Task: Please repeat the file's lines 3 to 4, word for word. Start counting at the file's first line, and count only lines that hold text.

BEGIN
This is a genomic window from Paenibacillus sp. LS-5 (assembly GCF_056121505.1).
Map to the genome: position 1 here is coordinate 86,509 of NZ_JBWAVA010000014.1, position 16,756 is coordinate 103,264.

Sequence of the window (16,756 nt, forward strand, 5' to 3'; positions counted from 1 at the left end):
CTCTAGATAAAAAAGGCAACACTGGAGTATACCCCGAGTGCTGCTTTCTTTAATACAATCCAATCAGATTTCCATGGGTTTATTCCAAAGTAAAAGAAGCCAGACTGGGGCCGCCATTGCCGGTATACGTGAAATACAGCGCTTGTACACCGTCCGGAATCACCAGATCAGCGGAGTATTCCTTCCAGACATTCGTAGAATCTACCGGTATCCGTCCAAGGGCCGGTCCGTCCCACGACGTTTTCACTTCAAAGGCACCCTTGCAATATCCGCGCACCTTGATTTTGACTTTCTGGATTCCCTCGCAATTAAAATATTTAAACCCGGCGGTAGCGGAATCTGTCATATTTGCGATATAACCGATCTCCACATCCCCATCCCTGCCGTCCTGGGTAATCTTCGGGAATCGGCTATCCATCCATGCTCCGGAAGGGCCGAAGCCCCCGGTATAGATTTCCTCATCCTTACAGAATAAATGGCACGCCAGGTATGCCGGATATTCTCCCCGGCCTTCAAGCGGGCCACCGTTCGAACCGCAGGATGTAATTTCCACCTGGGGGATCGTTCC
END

Sequence of the window (16,756 nt, forward strand, 5' to 3'; positions counted from 1 at the left end):
CTCTAGATAAAAAAGGCAACACTGGAGTATACCCCGAGTGCTGCTTTCTTTAATACAATCCAATCAGATTTCCATGGGTTTATTCCAAAGTAAAAGAAGCCAGACTGGGGCCGCCATTGCCGGTATACGTGAAATACAGCGCTTGTACACCGTCCGGAATCACCAGATCAGCGGAGTATTCCTTCCAGACATTCGTAGAATCTACCGGTATCCGTCCAAGGGCCGGTCCGTCCCACGACGTTTTCACTTCAAAGGCACCCTTGCAATATCCGCGCACCTTGATTTTGACTTTCTGGATTCCCTCGCAATTAAAATATTTAAACCCGGCGGTAGCGGAATCTGTCATATTTGCGATATAACCGATCTCCACATCCCCATCCCTGCCGTCCTGGGTAATCTTCGGGAATCGGCTATCCATCCATGCTCCGGAAGGGCCGAAGCCCCCGGTATAGATTTCCTCATCCTTACAGAATAAATGGCACGCCAGGTATGCCGGATATTCTCCCCGGCCTTCAAGCGGGCCACCGTTCGAACCGCAGGATGTAATTTCCACCTGGGGGATCGTTCC